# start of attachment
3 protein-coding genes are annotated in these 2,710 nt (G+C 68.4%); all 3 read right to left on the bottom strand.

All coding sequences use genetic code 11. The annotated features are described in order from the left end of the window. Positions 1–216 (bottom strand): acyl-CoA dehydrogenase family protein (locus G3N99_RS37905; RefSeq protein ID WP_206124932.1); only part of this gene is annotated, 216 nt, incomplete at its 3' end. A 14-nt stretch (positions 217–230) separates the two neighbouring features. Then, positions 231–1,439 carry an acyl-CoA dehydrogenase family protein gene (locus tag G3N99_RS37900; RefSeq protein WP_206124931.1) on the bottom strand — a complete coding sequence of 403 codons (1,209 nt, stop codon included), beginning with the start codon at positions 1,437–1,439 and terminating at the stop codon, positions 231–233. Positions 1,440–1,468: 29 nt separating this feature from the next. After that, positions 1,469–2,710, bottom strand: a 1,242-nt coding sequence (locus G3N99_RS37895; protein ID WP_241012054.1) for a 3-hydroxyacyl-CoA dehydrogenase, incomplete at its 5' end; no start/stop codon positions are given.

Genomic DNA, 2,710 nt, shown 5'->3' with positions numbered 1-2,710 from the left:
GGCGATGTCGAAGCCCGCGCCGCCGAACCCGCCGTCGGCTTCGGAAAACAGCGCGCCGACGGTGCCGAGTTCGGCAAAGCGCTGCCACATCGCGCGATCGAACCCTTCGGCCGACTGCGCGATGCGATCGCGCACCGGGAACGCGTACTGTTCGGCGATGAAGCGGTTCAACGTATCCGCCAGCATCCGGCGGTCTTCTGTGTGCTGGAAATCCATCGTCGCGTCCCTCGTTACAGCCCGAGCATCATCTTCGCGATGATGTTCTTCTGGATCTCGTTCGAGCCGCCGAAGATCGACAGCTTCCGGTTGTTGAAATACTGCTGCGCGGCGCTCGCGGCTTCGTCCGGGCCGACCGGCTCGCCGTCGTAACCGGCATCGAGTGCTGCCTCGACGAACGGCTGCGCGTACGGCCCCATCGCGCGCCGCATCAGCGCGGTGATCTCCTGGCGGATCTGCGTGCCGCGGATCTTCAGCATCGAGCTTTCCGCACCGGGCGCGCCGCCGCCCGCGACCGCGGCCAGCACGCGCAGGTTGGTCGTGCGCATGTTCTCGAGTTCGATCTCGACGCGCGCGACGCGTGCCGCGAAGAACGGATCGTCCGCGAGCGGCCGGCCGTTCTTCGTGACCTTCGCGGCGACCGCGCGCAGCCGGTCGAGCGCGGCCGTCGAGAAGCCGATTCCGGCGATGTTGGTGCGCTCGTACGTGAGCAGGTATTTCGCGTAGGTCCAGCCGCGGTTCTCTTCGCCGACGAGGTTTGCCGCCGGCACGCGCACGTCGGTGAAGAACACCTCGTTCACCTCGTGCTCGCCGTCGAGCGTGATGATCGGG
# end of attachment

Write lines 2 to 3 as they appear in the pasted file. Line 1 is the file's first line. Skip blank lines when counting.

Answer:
All coding sequences use genetic code 11. The annotated features are described in order from the left end of the window. Positions 1–216 (bottom strand): acyl-CoA dehydrogenase family protein (locus G3N99_RS37905; RefSeq protein ID WP_206124932.1); only part of this gene is annotated, 216 nt, incomplete at its 3' end. A 14-nt stretch (positions 217–230) separates the two neighbouring features. Then, positions 231–1,439 carry an acyl-CoA dehydrogenase family protein gene (locus tag G3N99_RS37900; RefSeq protein WP_206124931.1) on the bottom strand — a complete coding sequence of 403 codons (1,209 nt, stop codon included), beginning with the start codon at positions 1,437–1,439 and terminating at the stop codon, positions 231–233. Positions 1,440–1,468: 29 nt separating this feature from the next. After that, positions 1,469–2,710, bottom strand: a 1,242-nt coding sequence (locus G3N99_RS37895; protein ID WP_241012054.1) for a 3-hydroxyacyl-CoA dehydrogenase, incomplete at its 5' end; no start/stop codon positions are given.

Genomic DNA, 2,710 nt, shown 5'->3' with positions numbered 1-2,710 from the left: